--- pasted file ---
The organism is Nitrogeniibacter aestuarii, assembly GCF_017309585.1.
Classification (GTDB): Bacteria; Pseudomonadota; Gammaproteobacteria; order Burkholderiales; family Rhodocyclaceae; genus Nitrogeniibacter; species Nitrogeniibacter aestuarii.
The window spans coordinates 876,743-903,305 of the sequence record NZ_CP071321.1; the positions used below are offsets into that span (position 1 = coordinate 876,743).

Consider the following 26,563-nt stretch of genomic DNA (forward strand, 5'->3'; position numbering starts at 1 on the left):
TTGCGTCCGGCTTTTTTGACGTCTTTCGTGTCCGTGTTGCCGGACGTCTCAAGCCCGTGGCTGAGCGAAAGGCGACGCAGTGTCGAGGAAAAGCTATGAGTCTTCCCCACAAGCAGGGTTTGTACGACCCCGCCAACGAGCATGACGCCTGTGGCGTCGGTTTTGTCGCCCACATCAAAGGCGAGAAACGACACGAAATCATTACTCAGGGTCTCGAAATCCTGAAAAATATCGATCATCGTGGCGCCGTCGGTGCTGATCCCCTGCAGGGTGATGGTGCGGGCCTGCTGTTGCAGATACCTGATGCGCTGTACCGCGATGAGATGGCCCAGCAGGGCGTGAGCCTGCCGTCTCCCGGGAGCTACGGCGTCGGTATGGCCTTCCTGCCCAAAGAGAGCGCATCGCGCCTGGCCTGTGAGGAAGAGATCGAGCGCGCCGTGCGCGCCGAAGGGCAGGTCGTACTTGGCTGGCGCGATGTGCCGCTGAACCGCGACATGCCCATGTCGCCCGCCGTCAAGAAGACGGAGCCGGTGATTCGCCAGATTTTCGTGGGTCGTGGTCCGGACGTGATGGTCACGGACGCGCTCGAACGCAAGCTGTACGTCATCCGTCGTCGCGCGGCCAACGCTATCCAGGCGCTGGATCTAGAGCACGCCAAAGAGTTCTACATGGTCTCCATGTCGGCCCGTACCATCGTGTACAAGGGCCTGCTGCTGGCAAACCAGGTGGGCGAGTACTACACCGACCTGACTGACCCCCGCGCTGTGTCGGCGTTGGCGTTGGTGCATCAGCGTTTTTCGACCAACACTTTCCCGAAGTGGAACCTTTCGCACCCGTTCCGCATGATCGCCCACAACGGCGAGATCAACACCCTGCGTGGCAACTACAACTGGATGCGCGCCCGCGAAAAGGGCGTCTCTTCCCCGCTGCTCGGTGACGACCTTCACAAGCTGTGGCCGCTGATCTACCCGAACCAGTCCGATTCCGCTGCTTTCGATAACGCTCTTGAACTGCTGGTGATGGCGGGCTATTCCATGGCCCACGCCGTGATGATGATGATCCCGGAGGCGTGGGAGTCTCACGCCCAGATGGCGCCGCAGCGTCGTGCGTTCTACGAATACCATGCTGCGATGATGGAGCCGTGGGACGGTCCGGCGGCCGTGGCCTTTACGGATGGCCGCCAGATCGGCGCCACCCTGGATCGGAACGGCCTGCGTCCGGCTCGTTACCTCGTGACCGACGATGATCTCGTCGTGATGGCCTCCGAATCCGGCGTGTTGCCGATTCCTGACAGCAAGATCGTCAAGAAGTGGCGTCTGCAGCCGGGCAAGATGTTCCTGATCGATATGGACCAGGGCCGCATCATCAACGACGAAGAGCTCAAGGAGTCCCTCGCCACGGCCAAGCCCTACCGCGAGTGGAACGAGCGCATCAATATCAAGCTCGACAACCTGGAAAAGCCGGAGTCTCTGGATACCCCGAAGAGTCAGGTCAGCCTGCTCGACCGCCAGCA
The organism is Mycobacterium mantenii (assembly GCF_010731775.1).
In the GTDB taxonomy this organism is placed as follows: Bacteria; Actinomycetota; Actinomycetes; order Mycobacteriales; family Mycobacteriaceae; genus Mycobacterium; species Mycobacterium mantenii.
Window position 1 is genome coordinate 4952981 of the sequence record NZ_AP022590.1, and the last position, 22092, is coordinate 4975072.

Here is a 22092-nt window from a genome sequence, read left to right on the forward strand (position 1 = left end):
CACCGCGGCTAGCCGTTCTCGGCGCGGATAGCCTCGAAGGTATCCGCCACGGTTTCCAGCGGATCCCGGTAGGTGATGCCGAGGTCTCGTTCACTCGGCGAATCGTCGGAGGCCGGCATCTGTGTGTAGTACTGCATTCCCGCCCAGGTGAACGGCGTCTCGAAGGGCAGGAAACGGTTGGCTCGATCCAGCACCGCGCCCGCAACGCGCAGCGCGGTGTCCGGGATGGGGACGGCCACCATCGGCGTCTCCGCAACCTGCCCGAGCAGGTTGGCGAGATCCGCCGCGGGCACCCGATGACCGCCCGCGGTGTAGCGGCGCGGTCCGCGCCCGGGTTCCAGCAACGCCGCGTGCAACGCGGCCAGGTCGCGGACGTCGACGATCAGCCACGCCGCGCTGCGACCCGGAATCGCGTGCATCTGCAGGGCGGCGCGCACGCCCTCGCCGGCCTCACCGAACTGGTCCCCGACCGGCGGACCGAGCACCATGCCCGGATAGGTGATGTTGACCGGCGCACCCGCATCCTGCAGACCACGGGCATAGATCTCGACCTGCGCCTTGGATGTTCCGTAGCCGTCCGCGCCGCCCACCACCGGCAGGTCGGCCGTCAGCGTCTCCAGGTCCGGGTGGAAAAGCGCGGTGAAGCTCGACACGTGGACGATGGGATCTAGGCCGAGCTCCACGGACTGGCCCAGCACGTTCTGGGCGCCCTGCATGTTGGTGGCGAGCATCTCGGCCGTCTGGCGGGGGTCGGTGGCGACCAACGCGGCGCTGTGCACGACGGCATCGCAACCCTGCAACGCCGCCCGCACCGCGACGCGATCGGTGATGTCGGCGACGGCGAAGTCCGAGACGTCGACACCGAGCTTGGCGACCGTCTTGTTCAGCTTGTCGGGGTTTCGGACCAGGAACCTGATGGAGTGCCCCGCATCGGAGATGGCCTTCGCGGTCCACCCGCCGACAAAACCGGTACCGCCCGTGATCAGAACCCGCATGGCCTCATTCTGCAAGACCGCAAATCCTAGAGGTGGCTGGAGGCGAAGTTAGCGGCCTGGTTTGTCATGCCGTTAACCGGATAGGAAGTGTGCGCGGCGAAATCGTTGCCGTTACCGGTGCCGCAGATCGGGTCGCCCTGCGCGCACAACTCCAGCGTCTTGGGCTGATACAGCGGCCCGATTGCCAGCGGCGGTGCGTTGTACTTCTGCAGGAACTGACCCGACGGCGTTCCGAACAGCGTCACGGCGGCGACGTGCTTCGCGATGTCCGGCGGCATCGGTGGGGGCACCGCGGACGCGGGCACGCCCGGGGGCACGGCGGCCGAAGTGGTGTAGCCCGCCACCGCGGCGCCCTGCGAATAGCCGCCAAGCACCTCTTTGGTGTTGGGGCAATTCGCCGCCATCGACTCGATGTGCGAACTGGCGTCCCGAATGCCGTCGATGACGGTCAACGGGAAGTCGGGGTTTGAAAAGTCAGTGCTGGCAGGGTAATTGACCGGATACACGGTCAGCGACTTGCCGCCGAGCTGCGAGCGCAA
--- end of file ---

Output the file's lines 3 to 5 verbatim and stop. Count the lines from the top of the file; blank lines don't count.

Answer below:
The window spans coordinates 876,743-903,305 of the sequence record NZ_CP071321.1; the positions used below are offsets into that span (position 1 = coordinate 876,743).

Consider the following 26,563-nt stretch of genomic DNA (forward strand, 5'->3'; position numbering starts at 1 on the left):
TTGCGTCCGGCTTTTTTGACGTCTTTCGTGTCCGTGTTGCCGGACGTCTCAAGCCCGTGGCTGAGCGAAAGGCGACGCAGTGTCGAGGAAAAGCTATGAGTCTTCCCCACAAGCAGGGTTTGTACGACCCCGCCAACGAGCATGACGCCTGTGGCGTCGGTTTTGTCGCCCACATCAAAGGCGAGAAACGACACGAAATCATTACTCAGGGTCTCGAAATCCTGAAAAATATCGATCATCGTGGCGCCGTCGGTGCTGATCCCCTGCAGGGTGATGGTGCGGGCCTGCTGTTGCAGATACCTGATGCGCTGTACCGCGATGAGATGGCCCAGCAGGGCGTGAGCCTGCCGTCTCCCGGGAGCTACGGCGTCGGTATGGCCTTCCTGCCCAAAGAGAGCGCATCGCGCCTGGCCTGTGAGGAAGAGATCGAGCGCGCCGTGCGCGCCGAAGGGCAGGTCGTACTTGGCTGGCGCGATGTGCCGCTGAACCGCGACATGCCCATGTCGCCCGCCGTCAAGAAGACGGAGCCGGTGATTCGCCAGATTTTCGTGGGTCGTGGTCCGGACGTGATGGTCACGGACGCGCTCGAACGCAAGCTGTACGTCATCCGTCGTCGCGCGGCCAACGCTATCCAGGCGCTGGATCTAGAGCACGCCAAAGAGTTCTACATGGTCTCCATGTCGGCCCGTACCATCGTGTACAAGGGCCTGCTGCTGGCAAACCAGGTGGGCGAGTACTACACCGACCTGACTGACCCCCGCGCTGTGTCGGCGTTGGCGTTGGTGCATCAGCGTTTTTCGACCAACACTTTCCCGAAGTGGAACCTTTCGCACCCGTTCCGCATGATCGCCCACAACGGCGAGATCAACACCCTGCGTGGCAACTACAACTGGATGCGCGCCCGCGAAAAGGGCGTCTCTTCCCCGCTGCTCGGTGACGACCTTCACAAGCTGTGGCCGCTGATCTACCCGAACCAGTCCGATTCCGCTGCTTTCGATAACGCTCTTGAACTGCTGGTGATGGCGGGCTATTCCATGGCCCACGCCGTGATGATGATGATCCCGGAGGCGTGGGAGTCTCACGCCCAGATGGCGCCGCAGCGTCGTGCGTTCTACGAATACCATGCTGCGATGATGGAGCCGTGGGACGGTCCGGCGGCCGTGGCCTTTACGGATGGCCGCCAGATCGGCGCCACCCTGGATCGGAACGGCCTGCGTCCGGCTCGTTACCTCGTGACCGACGATGATCTCGTCGTGATGGCCTCCGAATCCGGCGTGTTGCCGATTCCTGACAGCAAGATCGTCAAGAAGTGGCGTCTGCAGCCGGGCAAGATGTTCCTGATCGATATGGACCAGGGCCGCATCATCAACGACGAAGAGCTCAAGGAGTCCCTCGCCACGGCCAAGCCCTACCGCGAGTGGAACGAGCGCATCAATATCAAGCTCGACAACCTGGAAAAGCCGGAGTCTCTGGATACCCCGAAGAGTCAGGTCAGCCTGCTCGACCGCCAGCA